Page last updated at 08:16 GMT, Thursday, 23 July 2009 09:16 UK

Tidal tourists mystify islanders

By Paul Costello
BBC News, Newcastle


A couple were winched from their car by a helicopter crew this week

The sight of an RAF helicopter buzzing over Holy Island causeway to rescue stranded tourists from incoming tides is not an uncommon one.

On average about one vehicle a month is caught out on the half-mile stretch of road which links the island to mainland Northumberland.

About 20,000 tourists each year flock to see the natural beauty and wildlife of the historic island, also known as Lindisfarne, but some are putting their lives at risk by ignoring warning signs.

The causeway floods twice a day at high tide and islanders are mystified as to why some visitors ignore widely-publicised safe crossing times.

The latest rescue involved a couple from Glasgow being winched from their car by an RAF helicopter crew, after being cut off by the tide.

Danger sign
Danger signs are located at both ends of the causeway

Calls for barriers at either end of the causeway get short shrift from islanders, as they do not think they should be inconvenienced for the "stupidity" of a small number of people.

Susan Massey, parish council chairman and owner of the island's Oasis cafe, said: "Anyone that gets stuck really has got to be an idiot as there are warning signs with tidal times all over the island.

"It seems they just look at the water on the causeway and think it is a big puddle and don't realise how dangerous it can be.

"Barriers have been suggested in the past, but if a person wants to cross at stupid time then they will.

"Any solution is going to cost money and the taxpayer would have to pay for silly people."

Islanders are equally opposed to building a bridge or raising the causeway to provide a permanent link to the mainland.

Jeanette Johnson, 62, who runs a crab sandwich shop from her home on Marygate, said the fact that the island was cut off twice a day gave it a "magical quality".

Some people think they are crossing a ford or a stream in the countryside, but they are crossing part of the North Sea
Ian Clayton, Seahouses RNLI

She said: "I would not like a permanent link as we would lose what is special about our island.

"There are lots of tourists on the island and they are our lifeblood, but the place also has a tranquil quality."

Infamous incidents include a man being rescued after his camper van was washed off the causeway while he was asleep and nine people being forced to take shelter in the nearby refuge hut.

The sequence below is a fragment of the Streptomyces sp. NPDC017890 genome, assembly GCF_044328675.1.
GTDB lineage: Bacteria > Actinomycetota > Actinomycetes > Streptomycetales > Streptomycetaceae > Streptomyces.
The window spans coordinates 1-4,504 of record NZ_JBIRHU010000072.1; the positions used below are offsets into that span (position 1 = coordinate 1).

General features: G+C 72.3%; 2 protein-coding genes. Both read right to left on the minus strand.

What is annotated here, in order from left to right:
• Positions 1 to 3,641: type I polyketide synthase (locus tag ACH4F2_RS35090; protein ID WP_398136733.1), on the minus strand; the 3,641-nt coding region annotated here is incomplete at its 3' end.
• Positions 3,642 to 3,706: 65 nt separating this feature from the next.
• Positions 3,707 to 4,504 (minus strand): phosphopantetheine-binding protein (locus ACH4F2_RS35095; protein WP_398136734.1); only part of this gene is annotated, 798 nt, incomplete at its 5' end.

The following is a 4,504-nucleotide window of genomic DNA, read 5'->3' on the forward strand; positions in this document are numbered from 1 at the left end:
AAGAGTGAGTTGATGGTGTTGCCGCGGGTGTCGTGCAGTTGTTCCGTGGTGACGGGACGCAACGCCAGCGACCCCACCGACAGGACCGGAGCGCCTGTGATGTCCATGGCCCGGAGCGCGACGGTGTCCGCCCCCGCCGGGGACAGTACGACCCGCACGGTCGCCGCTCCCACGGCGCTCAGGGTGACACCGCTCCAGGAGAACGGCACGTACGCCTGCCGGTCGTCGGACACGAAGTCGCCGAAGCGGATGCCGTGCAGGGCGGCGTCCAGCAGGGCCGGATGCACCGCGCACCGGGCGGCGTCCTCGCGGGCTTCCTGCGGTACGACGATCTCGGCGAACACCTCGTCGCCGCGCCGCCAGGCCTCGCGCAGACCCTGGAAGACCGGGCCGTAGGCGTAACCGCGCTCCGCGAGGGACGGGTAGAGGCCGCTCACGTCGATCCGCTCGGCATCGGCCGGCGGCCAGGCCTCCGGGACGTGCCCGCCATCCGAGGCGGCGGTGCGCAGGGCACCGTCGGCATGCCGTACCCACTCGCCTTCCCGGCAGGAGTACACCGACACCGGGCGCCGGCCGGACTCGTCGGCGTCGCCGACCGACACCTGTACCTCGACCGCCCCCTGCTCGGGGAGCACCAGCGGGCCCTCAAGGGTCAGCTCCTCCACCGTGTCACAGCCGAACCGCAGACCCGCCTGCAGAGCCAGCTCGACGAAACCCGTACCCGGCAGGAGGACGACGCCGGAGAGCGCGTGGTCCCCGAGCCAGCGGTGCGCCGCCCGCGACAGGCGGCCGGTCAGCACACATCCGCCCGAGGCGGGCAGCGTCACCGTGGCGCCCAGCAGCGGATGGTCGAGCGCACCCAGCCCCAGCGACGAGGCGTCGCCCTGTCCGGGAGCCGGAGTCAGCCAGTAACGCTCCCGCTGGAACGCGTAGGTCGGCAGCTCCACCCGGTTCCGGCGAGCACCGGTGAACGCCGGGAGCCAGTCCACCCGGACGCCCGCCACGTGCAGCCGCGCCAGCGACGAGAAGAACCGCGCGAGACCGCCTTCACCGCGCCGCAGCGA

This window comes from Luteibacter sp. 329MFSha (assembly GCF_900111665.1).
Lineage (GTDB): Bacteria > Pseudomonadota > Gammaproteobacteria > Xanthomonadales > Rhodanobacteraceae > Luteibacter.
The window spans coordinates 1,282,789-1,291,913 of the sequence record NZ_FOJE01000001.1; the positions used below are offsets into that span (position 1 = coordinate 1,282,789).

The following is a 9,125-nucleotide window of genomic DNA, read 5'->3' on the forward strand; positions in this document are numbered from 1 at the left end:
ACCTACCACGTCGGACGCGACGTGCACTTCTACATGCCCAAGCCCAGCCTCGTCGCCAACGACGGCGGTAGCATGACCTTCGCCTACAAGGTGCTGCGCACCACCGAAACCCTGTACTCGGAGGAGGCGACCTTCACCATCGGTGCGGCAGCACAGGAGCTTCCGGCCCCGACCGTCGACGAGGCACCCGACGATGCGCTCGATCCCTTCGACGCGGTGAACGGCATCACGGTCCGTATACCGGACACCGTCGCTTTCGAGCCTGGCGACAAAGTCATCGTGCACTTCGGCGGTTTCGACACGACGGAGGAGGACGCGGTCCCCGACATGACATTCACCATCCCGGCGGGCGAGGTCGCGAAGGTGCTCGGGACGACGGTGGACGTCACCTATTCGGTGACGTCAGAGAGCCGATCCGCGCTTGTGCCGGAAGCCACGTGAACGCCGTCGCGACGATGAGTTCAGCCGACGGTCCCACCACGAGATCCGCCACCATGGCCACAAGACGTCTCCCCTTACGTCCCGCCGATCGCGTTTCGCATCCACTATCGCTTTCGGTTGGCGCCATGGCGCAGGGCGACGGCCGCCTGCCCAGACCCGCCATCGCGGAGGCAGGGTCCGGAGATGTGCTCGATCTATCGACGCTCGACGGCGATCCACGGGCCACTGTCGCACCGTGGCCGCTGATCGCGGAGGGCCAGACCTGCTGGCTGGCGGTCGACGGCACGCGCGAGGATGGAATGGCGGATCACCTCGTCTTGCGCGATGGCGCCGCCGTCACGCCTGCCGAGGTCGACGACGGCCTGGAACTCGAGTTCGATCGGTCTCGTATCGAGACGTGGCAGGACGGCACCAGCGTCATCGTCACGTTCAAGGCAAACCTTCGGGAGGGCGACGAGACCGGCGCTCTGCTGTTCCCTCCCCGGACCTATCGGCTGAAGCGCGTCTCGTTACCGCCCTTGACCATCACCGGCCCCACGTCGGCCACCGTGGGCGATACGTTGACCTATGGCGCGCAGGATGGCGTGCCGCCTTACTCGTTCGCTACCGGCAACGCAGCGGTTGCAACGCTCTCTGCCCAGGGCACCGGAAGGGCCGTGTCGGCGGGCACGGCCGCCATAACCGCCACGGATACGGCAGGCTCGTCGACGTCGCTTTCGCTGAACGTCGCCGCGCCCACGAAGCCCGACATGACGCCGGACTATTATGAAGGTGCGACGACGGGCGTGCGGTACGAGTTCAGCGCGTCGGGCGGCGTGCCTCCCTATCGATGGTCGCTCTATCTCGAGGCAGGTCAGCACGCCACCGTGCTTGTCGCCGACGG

Islanders also tell of a visitor who bragged that the warnings were "just to frighten the tourists" after being told he was close to missing the safe crossing time.

Half-an-hour later he was being winched into an RAF helicopter with his wife and two children.

There have been six rescues involving lifeboat crews and coastguards so far this year.

This figure is expected to increase as higher and stronger tides hit over the remainder of the summer.

Holy Island castle
Tourists are attracted by the island's beauty and history

Last year 22 people, seven of them children, were rescued from the causeway in 11 incidents.

Each lifeboat call-out costs the RNLI between £1,800 and £2,000.

The Maritime and Coastguard Agency estimates each helicopter call-out costs upwards of £4,000.

Many victims make it partway across the causeway, but become stranded when their vehicles cut out because of spray entering the engine bay.

Ian Clayton, Seahouses RNLI lifeboat operations manager, said: "Some people think they are crossing a ford or a stream in the countryside, but they are crossing part of the North Sea.

"The water can be reasonably shallow at both ends and perhaps this lulls people into a false sense of security.

"It seems to be a mixture of stupidity and ignorance and the problem could be avoided with a little bit of common sense.

"The signs are not there to look pretty, they are there to guide people.

"We are very worried that somebody could die if they are swept away into the channel that winds its way between the sands.

There is a refuge hut located on the causeway

"People cannot always rely on the helicopter or ourselves getting to them."

Dick Fraser, Northumberland County Council highways officer, said the council was working to make tide tables easier to use and had not discounted installing flashing warning lights triggered by the rising tide.

He said: "Those who live and work on the island are very much opposed to a barrier, which would inhibit what is already a very short timescale to get on and off the island.

"We are progressively improving warning signs and we have just put in a new turning circle on the island side and that is to make it much easier to turn and go back.

"We have not discounted any kind of technology or flashing signs, but the problem is that they don't do very well in a hostile marine environment."

The county council is set to review safety measures at the causeway with parish councillors and emergency services after the summer.

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